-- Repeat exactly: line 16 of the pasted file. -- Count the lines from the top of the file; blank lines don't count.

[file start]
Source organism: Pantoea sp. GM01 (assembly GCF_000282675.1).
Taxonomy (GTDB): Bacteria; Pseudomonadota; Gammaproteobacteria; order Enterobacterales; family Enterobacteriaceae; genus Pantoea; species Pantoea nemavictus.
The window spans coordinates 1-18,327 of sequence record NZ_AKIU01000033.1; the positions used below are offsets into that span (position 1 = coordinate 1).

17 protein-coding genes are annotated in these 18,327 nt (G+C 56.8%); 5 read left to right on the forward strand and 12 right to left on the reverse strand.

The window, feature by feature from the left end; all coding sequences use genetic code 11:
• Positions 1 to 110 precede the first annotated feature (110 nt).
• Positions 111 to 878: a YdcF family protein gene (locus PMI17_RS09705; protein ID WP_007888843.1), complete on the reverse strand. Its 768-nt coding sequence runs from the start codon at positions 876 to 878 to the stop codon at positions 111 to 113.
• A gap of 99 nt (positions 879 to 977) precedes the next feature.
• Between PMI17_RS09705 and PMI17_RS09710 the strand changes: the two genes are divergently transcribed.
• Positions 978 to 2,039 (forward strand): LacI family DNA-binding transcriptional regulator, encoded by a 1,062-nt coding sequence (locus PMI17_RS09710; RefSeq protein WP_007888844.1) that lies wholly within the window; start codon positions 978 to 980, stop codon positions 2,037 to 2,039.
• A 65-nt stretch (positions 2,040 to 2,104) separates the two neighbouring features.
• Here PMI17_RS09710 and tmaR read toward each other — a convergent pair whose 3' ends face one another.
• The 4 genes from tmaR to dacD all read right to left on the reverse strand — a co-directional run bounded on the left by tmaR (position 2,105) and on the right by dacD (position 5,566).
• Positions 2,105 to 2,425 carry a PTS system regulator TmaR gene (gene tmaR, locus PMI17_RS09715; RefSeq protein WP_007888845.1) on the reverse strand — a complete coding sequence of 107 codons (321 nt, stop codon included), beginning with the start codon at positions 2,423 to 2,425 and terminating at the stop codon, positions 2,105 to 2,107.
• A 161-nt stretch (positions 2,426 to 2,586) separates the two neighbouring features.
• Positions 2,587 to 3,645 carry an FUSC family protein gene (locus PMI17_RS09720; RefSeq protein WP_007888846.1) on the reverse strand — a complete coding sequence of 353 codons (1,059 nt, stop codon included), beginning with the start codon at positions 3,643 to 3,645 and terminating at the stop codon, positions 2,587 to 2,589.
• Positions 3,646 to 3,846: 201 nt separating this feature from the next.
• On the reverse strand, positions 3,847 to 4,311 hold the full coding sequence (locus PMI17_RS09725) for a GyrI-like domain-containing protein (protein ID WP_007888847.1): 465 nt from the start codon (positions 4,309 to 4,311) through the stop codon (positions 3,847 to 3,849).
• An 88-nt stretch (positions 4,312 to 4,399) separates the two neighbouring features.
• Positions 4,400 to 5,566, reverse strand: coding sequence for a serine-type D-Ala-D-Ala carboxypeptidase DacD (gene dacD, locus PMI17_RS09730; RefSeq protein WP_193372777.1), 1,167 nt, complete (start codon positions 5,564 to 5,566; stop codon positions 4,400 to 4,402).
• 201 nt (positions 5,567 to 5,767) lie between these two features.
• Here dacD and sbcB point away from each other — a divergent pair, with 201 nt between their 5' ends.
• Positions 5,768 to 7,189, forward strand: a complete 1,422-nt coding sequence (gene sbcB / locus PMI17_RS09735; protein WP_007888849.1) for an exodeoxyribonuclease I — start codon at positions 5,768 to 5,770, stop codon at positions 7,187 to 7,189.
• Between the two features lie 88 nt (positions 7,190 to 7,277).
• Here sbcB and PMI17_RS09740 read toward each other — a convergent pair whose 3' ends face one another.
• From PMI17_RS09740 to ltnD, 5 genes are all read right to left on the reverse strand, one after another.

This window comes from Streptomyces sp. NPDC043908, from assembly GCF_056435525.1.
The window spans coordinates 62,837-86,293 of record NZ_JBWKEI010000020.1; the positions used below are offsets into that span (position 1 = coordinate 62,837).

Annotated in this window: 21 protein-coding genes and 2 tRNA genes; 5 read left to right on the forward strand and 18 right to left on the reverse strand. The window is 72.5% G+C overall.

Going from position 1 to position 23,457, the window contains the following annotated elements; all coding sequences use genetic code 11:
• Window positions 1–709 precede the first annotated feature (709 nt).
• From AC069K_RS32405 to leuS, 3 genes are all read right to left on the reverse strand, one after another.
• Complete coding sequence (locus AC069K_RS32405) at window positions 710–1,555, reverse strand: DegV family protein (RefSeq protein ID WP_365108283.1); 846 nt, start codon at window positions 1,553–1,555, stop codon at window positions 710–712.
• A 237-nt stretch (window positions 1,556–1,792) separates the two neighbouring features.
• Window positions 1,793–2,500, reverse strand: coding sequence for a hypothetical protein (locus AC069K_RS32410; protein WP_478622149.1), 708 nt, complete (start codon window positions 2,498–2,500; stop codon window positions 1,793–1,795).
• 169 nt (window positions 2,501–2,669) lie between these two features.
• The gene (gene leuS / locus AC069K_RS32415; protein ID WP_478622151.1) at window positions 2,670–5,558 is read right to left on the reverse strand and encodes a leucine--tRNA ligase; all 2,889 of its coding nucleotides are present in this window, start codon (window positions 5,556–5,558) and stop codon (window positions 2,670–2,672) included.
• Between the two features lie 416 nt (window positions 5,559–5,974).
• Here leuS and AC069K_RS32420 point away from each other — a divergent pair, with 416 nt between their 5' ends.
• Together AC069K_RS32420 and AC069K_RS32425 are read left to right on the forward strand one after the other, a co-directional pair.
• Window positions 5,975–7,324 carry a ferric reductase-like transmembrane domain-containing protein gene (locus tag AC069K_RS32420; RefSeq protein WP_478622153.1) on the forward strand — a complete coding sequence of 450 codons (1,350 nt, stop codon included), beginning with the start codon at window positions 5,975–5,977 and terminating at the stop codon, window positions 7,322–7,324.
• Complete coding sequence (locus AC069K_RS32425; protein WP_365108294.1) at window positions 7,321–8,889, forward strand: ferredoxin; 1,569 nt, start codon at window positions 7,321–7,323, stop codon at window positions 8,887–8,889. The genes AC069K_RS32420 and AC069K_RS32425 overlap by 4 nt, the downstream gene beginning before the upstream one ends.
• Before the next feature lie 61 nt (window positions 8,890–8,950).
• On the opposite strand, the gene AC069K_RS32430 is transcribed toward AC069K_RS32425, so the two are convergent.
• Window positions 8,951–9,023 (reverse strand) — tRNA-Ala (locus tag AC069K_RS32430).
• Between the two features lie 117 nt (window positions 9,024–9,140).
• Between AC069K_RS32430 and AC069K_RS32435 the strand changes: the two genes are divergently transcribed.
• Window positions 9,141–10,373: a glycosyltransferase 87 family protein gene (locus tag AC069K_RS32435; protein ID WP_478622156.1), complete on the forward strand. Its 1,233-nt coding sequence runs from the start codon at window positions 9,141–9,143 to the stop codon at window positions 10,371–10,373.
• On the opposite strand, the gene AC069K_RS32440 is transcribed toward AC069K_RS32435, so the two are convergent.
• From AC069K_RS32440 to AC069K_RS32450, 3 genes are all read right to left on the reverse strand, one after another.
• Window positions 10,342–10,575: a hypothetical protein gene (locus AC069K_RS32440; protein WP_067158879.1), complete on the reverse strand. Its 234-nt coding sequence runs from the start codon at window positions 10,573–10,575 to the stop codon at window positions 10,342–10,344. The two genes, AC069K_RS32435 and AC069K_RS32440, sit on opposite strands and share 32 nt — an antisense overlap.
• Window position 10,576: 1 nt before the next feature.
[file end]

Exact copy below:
• Positions 2,587 to 3,645 carry an FUSC family protein gene (locus PMI17_RS09720; RefSeq protein WP_007888846.1) on the reverse strand — a complete coding sequence of 353 codons (1,059 nt, stop codon included), beginning with the start codon at positions 3,643 to 3,645 and terminating at the stop codon, positions 2,587 to 2,589.